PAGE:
Preheat a large skillet or wok to medium heat. Add sesame oil. When oil is heated onion, garlic, bell peppers, peas and carrots and sauté until tender.
Add the rice to the veggie mixture. Pour the soy sauce on top. Stir and fry the rice and veggie mixture until heated through and combined. Top chopped green onions and sesame seeds and serve.
For the Shrimp:
Place the soy sauce, garlic, jalapeños, cilantro, lime juice, oil, and sugar in a shallow dish and stir to combine. Add the shrimp and lemongrass and stir to coat. Let marinate for 10 minutes at room temperature.
Heat a large frying pan over high heat until hot, about 3 minutes. Add the shrimp mixture and cook until the shrimp are bright pink, about 3 minutes. Remove from heat and carefully add the vodka. Return the pan to high heat and cook for 1 minute more or until the alcohol smell has dissipated. Remove the lemongrass pieces and serve the shrimp and sauce over rice.
I think this salad is a perfect for any 4th of July picnic or barbecue. Not only are the colors fun and spot on for the holiday, the ingredients are absolutely fantastic together! The salty blue cheese, earthy quinoa and sweet blueberries each bring great flavors that manage to complement each other perfectly.
I used balsamic raspberry vinegar, which unfortunately muddled the color of the quinoa and blue cheese a bit. I know if I used a lighter vinegar (white wine, cider) the color would be perfect. I also found the raspberry balsamic to be a bit too sweet for my personal taste. The tangy blue cheese helped tone it down slightly, but I think I would try a less sweet vinegar next time.
This was my first attempt at making soufflés and I must say I was quite impressed. I know I have had soufflés in the past, but I only remember them being in dessert form, so I really had no idea what was going to happen once I closed the oven door. I crossed my fingers and hoped for the best. The texture was wonderful, really light and airy with just a little bit of crisp from the top crust. I really like that you could taste the goat cheese in every bite as well.
I think for this recipe to be a success, a scale is going to be necessity. I absolutely adore my small little kitchen scale and it’s definitely one of the most worthwhile investments I’ve made in a kitchen accessory. At the time I didn’t have any one cup ramekins to bake these, so used half cup ramekins instead. I have since found bigger ramekins at Ikea for next to nothing, so next time I will try the bigger cup.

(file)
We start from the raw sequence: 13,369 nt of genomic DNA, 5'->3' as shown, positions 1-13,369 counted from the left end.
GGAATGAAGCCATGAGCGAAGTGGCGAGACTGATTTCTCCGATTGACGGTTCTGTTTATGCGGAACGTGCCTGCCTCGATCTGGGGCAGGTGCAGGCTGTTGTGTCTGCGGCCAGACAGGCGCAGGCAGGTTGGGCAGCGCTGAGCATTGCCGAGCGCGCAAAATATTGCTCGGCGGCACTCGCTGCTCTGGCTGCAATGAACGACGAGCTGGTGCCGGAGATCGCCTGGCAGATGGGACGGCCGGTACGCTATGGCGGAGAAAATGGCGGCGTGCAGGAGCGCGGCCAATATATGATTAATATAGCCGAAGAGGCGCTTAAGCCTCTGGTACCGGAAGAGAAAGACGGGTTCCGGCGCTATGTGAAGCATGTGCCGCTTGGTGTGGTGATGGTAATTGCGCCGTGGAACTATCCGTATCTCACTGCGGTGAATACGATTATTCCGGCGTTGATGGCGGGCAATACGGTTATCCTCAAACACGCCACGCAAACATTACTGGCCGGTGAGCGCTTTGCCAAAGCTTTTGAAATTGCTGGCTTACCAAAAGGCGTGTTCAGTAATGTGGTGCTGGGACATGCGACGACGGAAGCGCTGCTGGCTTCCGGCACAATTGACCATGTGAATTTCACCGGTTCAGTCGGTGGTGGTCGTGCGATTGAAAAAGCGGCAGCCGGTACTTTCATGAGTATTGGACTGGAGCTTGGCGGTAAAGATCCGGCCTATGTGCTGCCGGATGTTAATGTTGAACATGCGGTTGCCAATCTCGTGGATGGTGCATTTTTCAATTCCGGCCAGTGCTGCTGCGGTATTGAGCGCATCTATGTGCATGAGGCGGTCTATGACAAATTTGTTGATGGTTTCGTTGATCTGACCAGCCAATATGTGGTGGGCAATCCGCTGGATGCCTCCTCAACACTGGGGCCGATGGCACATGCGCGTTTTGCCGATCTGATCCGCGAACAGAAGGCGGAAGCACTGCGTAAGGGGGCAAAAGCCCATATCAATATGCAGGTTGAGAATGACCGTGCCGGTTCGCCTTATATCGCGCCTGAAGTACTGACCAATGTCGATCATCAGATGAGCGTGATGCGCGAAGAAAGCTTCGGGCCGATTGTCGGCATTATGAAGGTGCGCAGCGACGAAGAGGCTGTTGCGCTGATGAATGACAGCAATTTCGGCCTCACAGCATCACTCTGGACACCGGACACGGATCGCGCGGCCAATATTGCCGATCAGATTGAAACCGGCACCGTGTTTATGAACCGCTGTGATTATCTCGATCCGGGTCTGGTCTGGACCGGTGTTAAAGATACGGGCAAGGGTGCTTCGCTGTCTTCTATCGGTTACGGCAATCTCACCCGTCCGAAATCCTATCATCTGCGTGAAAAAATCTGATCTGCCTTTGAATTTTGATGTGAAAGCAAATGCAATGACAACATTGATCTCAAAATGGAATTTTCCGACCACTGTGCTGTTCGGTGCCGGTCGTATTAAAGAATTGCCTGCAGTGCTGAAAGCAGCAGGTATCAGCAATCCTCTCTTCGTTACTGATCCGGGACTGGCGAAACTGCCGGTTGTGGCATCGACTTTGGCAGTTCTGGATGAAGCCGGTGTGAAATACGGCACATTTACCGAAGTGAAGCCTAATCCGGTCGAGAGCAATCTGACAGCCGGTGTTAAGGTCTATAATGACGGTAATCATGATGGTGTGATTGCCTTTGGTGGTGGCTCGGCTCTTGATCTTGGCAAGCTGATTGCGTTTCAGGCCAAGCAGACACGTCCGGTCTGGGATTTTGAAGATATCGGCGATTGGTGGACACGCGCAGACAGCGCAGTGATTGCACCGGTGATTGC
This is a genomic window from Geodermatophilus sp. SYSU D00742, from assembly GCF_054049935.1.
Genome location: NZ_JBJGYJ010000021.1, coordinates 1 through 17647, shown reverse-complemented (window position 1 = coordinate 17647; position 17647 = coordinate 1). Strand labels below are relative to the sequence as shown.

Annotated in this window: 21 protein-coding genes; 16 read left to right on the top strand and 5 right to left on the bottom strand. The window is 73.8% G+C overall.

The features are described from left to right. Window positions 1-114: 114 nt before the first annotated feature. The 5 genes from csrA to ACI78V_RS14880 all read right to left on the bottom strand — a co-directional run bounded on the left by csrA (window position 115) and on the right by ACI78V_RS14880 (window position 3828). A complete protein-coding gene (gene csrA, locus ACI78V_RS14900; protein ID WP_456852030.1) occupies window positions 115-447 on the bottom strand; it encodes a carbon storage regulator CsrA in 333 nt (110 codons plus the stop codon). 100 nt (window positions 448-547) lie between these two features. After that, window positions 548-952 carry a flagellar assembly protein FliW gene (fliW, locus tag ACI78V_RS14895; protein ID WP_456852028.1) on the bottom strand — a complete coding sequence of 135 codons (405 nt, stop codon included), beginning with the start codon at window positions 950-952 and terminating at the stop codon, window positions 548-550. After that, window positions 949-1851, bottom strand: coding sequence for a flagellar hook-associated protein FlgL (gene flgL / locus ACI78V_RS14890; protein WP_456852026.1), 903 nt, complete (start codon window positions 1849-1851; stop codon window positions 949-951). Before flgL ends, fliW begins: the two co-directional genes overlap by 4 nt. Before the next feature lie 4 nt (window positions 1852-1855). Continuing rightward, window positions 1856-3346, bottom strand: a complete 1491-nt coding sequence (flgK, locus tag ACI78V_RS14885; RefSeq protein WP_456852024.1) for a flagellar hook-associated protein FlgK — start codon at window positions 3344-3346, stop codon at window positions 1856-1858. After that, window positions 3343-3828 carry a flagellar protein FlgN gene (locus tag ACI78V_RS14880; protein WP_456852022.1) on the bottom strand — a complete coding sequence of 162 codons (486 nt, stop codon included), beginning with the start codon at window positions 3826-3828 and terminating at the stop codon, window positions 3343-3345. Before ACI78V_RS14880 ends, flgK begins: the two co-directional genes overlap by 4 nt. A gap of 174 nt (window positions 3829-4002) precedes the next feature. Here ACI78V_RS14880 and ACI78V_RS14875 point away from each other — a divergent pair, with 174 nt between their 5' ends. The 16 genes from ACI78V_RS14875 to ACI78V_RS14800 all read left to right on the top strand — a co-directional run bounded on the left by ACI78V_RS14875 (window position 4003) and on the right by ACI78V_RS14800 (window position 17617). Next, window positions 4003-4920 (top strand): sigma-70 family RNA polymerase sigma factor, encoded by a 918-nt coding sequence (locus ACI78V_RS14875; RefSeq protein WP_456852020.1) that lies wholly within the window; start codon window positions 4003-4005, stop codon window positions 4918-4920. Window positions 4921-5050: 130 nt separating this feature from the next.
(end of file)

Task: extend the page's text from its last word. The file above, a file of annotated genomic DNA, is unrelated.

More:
Butter 4 x 250ml/1 cup soufflé dishes. (I used 8 half cup ramekins.)
Melt the butter in a saucepan, stir in the flour and cook for a minute or so. Slowly add the milk, stirring all the time to make a thick sauce. Cook for a couple of minutes to get rid of the floury taste.
Stir in the cheeses and chives then add 4 of the egg yolks, season generously and mix well.
In a clean bowl, whisk all the egg whites until they are stiff and form soft peaks. Carefully fold the egg whites into the cheese mixture and pour into the buttered soufflé dishes.
Cook for 12-15 minutes until the soufflés are risen and golden.
I was quite happy to find asparagus everywhere at farmers’ market last weekend. I love asparagus, especially during the spring when it’s super thin and not gross and woody. Roasting just about any vegetable makes it about 100 times better in my book and asparagus is no exception. Roasting the asparagus give it a little crispy crust to the tips that is just amazing. While not a traditional Irish side dish, it’s green, seasonal and delicious. It’s also one of the simplest side dishes in the world. Perfect for a quick, weeknight dinner or a fancy dinner party.
This dish is adapted from my balsamic roasted asparagus, but I made an amazing garlic brown butter sauce instead of the balsamic. As much as I love balsamic, it is a bit harsh and very overpowering. I think the garlic brown butter sauce works with a lot more dishes.
Excuse the Instagram photo, I wasn’t planning on posting this originally, but it turned out too delicious not to.
6+ garlic cloves, minced (I used a whole head, but I'm crazy)